About this course
During this Fertility Yoga Teacher Training Course you will learn simple, safe yoga techniques for women and couples who are trying to conceive. To do this well, you will need to be aware of the causes of infertility and how being unable to conceive can affect couples. You will be encouraged to think for yourself and develop your own style within a clear framework of safety guidelines. Remember that your students will also teach you a great deal every time you have a class, so remain open to learning from them.
As with every aspect of yoga and many other disciplines, the job of learning is never complete – it lasts a lifetime, as we are constantly changing and growing.
New research and experiences demand that we continually keep our minds open and enquiring as no book, degree or qualification – including this one – is definitive. We encourage you to do additional research and write about your own experience. This will not only result in a higher grade, but it will also enrich your study, practise and teaching.
- Known causes of infertility
- Global infertility rates
- Assisted Reproduction Technology (ART)
- Cultural attitudes to childlessness
- Nutrition and lifestyle
- Svadhisthana Chakra
- Assignment 1
- Asana for fertility
- Restorative poses
- Course and class content
- Assignment 2
- Understanding the power of partner yoga
- Pair work for couples
- Designing workshops for couples
- Assignment 3
Fully Fertile: A holistic 12-week plan for optimal fertility (Findhorn Press, 2008)
Focusing primarily on yoga and oriental medicine, this book touches on a number of topics including nutrition, acupuncture, meditation and prayer. The book is also packed with full colour photos, charts and illustrations. The authors Tamara Quinn, Elisabeth Heller and Jeanie Lee Bussell have all experienced infertility and share their stories throughout the book.
*You will need to refer to this book frequently as you work through the assignments, so it’s best to buy a copy rather than download it to Kindle.
Spirit Babies – Walter Makichen, Bantam Dell
Relax and Renew – Judith Lasater
Yoga: A Gem for Women – Geeta, S. Iyengar
Fertile – Emma Cannon
The Baby Making Bible – Emma Cannon
Taking Charge of Your Fertility – Toni Weschler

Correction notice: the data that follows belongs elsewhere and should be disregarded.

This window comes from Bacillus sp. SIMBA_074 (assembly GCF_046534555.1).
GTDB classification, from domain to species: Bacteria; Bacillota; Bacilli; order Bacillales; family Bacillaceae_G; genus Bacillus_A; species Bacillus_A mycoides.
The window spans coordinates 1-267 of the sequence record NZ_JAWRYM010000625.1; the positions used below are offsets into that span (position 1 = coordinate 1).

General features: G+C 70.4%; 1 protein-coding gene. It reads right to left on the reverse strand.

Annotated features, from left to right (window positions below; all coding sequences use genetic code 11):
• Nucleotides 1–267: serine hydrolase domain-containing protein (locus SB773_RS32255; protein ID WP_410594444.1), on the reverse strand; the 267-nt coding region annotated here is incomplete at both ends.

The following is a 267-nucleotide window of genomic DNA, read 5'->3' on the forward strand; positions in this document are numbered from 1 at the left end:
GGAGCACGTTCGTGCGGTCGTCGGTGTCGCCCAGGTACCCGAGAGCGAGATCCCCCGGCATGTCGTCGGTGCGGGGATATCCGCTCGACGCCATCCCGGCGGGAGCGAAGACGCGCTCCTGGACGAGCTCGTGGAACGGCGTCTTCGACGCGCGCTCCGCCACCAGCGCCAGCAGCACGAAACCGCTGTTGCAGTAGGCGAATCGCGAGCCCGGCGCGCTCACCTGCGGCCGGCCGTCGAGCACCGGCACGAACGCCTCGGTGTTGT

The Fertility Diet – Sarah Dobbyn
Wild Power. Discover the Magic of Your Menstrual Cycle and Awaken the Feminine Path to Power – Alexandra Pope, Sjanie Hugo Wurlitzer
Guide to Fertility and Assisted Conception – Zita West
Natural Solutions to Infertility – Dr Marilyn Glenville
Cosmic Cradle: Spiritual Dimensions of Life Before Birth – Elizabeth Carman, Neil J Carman
There are a growing number of fertility classes available online. Some are free via YouTube and others have subscriber only content. The subscription providers may allow a free trial period of 30 days that might be worth considering if you are planning your fertility classes and need some inspiration.
There are many good websites (and some not so good) – always check the source. This is a selection of websites for both specific and general aspects of fertility:
How to study effectively
- Learning should be enjoyable, so study in a pleasant environment.
- We all learn in different ways; find a method that works for you.
- Create a timetable when you start the course. You will then have a basic framework to work with and a self-imposed commitment.
- Make sure the timetable has a realistic completion date and stick to it.
- Learning can be enhanced and reinforced by periodically referring back to previous modules.
- Research shows that knowledge is absorbed and retained most effectively if a) you take a 10-minute break after every 50 minutes of study and b) you do a quick review of study notes within 24 hours of first reading them.
- Learning has highs and lows; it can be both frustrating and exhilarating.
- Perseverance and patience will bring their own rewards.
Include relevant additional research or personal experience within your assignments, giving sources where appropriate and including diagrams and tables if relevant.
Handouts should be one or two A4 sheets – ready to give to your students. (A4 is EU equivalent to US 8 x 11). Make sure that the information given is clear, concise and visually appealing – use colour, logos and illustrations and carry out a spelling/grammar check.
- Submit all answers in one Word document, not multiple documents
- Label the document with name and module number (e.g. JanHuntMod1)
- Label your email subject line as above
- Type each question and number as a heading for each answer
- Answer all parts of the question and illustrate where required
- Do not quote verbatim from the text – use your own words
- Quote sources where relevant
- Save a copy of your work on a separate CD or memory stick – computers can and do crash so make sure you’re never in a position to lose your hours of work.
Coursework that is submitted in the wrong format or that clearly isn’t ready to pass to students as handouts will be returned for re-submission. If you are unclear about the format, please ask.
A+, A Excellent
Accurate, detailed, clear presentation with relevant diagrams/examples where appropriate. Relevant experience, research, enthusiasm and sources listed.
A-, B+ Very Good
Main points covered accurately and in detail. Some relevant diagrams included. No serious errors.
B, B- Good
Main points satisfactorily covered. Lack of diagrams and examples. Too brief; some errors/misunderstanding.
C+, C, C- Resubmit
Unacceptable standard – main points not covered or inaccurate. Poor comprehension. Insufficient effort.
A grades (combination of A+, A, A-)
A- and B+ grades (combination of)
B+, B and B – grades (combination of)
Your Course Status